1. Deprivation of Eyeglasses:
Deliberate indifference to serious medical needs is sufficient to state a claim for violation of the eighth amendment proscription against cruel and unusual punishment. Estelle v. Gamble, 429 U.S. 97, 104, 50 L. Ed. 2d 251, 97 S. Ct. 285 (1976); Jones v. Johnson, 781 F.2d 769, 771 (9th Cir. 1986). Such indifference may appear when prison officials deny, delay or intentionally interfere with medical treatment. Hutchinson v. United States, 838 F.2d 390, 394 (9th Cir. 1988); Hunt v. Dental Department, 865 F.2d 198 (9th Cir. 1989) (delay of three months in providing dentures to inmate suffering serious dental problems appears to have been more than an isolated occurrence of neglect, from the facts it could be reasonably concluded that the delay was deliberate; summary judgment reversed and remanded).
This court finds plaintiff's allegation that he has been deliberately deprived his eyeglasses although he is legally blind to state a cognizable claim for the deliberate indifference to medical needs.
2. Access to Legal Property:
The due process clause guarantees prisoners a constitutional right of meaningful access to the courts. Bounds v. Smith, 430 U.S. 817, 821, 52 L. Ed. 2d 72, 97 S. Ct. 1491 (1977); Sands v. Lewis, 886 F.2d 1166 (9th Cir. 1989); Storseth v. Spellman, 654 F.2d 1349, 1352 (9th Cir. 1981). The Second Circuit has stated that the denial of access to legal documents prepared by a pro se inmate constitutes a violation of the constitutional right to meaningful access to the courts. Morello v. James, 810 F.2d 344 (2nd Cir. 1987).
Plaintiff alleges that he has been deprived of his legal papers and that this deprivation has left him unable to amend his complaint in another action as directed by this court. This court finds this allegation to state a cognizable claim for relief under Section 1983.
3. Deprivation of Soap and Toiletpaper:
Prison officials must provide all prisoners with the basic necessities of life including food, clothing, shelter, sanitation, medical care and personal safety. Hoptowit v. Ray, 682 F.2d 1237, 1246 (9th Cir. 1982), on appeal, after remand, Hoptowit v. Spellman, 753 F.2d 779 (9th Cir. 1985). This does not mean, however, that this court can or should interfere whenever prisoners are inconvenienced or suffer de minimus injuries. Hernandez v. Denton, 861 F.2d 1421, 1424 (9th Cir. 1988) (allegation that inmate slept without a mattress for one night is insufficient to state an eighth amendment violation), vacated on other grds, 110 S. Ct. 37 (1989).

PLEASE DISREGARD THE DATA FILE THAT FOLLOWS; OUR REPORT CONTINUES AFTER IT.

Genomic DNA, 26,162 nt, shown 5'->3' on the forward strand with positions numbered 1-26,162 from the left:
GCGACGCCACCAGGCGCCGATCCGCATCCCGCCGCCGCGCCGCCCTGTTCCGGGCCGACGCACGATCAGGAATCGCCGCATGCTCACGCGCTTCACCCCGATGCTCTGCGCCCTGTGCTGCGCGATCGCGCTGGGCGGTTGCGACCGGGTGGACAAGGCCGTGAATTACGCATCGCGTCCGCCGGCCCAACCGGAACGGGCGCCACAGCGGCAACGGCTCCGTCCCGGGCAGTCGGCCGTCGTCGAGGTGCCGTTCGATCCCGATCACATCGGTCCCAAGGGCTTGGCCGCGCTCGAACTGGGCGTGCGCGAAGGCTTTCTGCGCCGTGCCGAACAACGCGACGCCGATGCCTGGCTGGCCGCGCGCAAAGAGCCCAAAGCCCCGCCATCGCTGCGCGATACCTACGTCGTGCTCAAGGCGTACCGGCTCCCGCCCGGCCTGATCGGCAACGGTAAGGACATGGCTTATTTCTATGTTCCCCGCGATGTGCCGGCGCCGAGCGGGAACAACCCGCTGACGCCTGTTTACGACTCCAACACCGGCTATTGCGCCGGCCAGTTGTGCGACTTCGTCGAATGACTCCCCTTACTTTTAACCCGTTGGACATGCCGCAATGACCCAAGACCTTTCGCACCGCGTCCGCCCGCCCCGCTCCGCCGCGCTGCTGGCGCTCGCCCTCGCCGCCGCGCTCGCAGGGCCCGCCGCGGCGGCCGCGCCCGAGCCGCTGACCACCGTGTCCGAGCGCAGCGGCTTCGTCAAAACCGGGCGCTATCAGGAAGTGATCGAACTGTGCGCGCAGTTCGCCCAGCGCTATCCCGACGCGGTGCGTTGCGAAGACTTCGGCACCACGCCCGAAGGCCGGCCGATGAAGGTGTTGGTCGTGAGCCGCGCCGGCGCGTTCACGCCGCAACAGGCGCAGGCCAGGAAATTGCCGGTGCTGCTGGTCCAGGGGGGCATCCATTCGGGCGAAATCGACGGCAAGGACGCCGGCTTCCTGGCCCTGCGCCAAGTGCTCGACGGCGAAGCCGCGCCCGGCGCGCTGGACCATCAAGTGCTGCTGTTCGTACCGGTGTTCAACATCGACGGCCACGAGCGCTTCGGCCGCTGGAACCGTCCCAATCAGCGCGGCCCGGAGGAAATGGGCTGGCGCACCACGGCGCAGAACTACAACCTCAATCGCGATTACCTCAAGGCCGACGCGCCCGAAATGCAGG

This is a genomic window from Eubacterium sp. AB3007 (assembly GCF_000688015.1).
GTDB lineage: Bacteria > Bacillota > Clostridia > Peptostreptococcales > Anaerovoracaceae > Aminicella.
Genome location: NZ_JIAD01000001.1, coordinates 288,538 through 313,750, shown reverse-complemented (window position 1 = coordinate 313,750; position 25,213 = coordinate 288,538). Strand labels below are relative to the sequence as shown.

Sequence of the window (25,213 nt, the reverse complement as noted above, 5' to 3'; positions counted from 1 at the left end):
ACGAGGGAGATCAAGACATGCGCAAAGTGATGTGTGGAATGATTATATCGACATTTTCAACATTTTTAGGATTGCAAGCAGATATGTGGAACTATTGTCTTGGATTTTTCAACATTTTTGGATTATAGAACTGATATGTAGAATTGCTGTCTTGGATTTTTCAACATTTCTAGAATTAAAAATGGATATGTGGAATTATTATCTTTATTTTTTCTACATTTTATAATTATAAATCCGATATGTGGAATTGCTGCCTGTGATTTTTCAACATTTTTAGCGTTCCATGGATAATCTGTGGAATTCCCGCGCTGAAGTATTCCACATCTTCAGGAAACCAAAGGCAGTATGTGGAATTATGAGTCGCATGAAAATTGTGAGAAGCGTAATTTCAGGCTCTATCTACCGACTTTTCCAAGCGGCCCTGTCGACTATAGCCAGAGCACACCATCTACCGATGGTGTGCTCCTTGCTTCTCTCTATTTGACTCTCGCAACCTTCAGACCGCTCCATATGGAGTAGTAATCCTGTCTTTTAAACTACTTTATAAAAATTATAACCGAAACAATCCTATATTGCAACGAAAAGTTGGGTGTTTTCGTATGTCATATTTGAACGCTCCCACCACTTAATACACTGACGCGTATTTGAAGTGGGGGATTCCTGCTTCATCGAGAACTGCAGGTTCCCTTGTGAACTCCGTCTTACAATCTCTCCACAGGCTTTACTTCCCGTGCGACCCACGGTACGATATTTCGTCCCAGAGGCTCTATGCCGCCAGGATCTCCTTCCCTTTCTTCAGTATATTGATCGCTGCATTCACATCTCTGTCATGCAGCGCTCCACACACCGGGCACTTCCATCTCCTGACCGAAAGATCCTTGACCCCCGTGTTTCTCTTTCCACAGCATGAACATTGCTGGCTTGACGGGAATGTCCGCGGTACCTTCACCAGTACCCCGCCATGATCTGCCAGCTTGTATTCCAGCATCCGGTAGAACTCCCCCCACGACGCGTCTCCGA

This court considers the deliberate denial of toiletpaper and soap for any extended period to be more significant than a de minimus intrusion and certainly to constitute a denial of the "minimal civilized measure of life's necessities". See Rhodes v. Chapman, 452 U.S. 337, 101 S. Ct. 2392, 2399, 69 L. Ed. 2d 59 (1981). Such deprivation constitutes a denial of the basic necessity of proper sanitation and personal hygiene. Thus, this allegation states a claim for the violation of the eighth amendment.
4. Deprivation of other Personal Property:
Neither the negligent deprivation of property nor the intentional deprivation of property states a claim under Section 1983 provided the deprivation was random and unauthorized. See Parratt v. Taylor, 451 U.S. 527, 68 L. Ed. 2d 420, 101 S. Ct. 1908 (1981), overruled in part of other grds, Daniels v. Williams, 474 U.S. 327, 330-31, 88 L. Ed. 2d 662, 106 S. Ct. 662 (1986) (state employee's negligent loss of prisoner's hobby kit did not state claim); Hudson v. Palmer, 468 U.S. 517, 82 L. Ed. 2d 393, 104 S. Ct. 3194 (1984) (intentional destruction of inmate's property did not state claim). The availability of a state tort action to remedy such losses precludes relief under Section 1983 because it provides adequate procedural due process and therefore no constitutional right has been violated. King v. Massarweh, 782 F.2d 825, 826 (9th Cir. 1986).
Plaintiff has alleged only that one food package was denied him. He may seek state tort remedies for the deprivation of this property. Thus, this court must dismiss this claim because it fails to state a claim under 42 U.S.C. § 1983.
5. Censorship of Mail:
Plaintiff claims that the prison authorities confiscated a letter written to him by his mother. This court construes this claim to allege the censorship of Plaintiff's mail. A prison inmate retains those first amendment rights that are not inconsistent with his status as a prisoner or with legitimate penological objectives of the corrections. Pell v. Procunier, 417 U.S. 817, 822, 41 L. Ed. 2d 495, 94 S. Ct. 2800 (1974); Storseth v. Spellman, 654 F.2d 1349, 1355-56 (9th Cir. 1981). Although there may be legitimate prison interests which are served by the censorship of inmate mail in a particular circumstance, and which may be brought to the court's attention through Defendant's responding papers, this court considers that Plaintiff has stated a cause of action for censorship in violation of the first amendment.
6. Retention in Administrative Segretation:
Plaintiff alleges that he is being kept in administrative segretation without reason or alternatively, that Officer Mayberry fabricated a reason.
There is no federally protected right not to be placed in administrative segretation. Hewitt v. Helms, 459 U.S. 460, 468, 74 L. Ed. 2d 675, 103 S. Ct. 864 (1983). However, liberty interests protected by the due process clause may be created by state law or regulation which places substantive limitations on the discretion of officials. Board of Pardons v. Allen, 482 U.S. 369, 96 L. Ed. 2d 303, 107 S. Ct. 2415 (1987). In Toussaint v. McCarthy, 801 F.2d 1080, 1098 (9th Cir. 1986), cert. denied, 481 U.S. 1069, 95 L. Ed. 2d 871, 107 S. Ct. 2462 (1987), the court found that California has created a liberty interest in freedom from administrative segregation. The court concluded that when prison officials initially determine whether a prisoner is to be segregated for administrative reasons due process only requires the following procedures: (1) prison officials must hold an informal nonadversary hearing within a reasonable time after the prisoner is segregated; (2) prison officials must inform the prisoner of the charges against the prisoner or their reasons for considering segregation; and (3) prison officials must allow the prisoner to present his views. Id. at 1100-1101. Moreover, administrative segregation may not be used as a pretext for indefinite confinement of an inmate. Hewitt, 459 U.S. at n.9.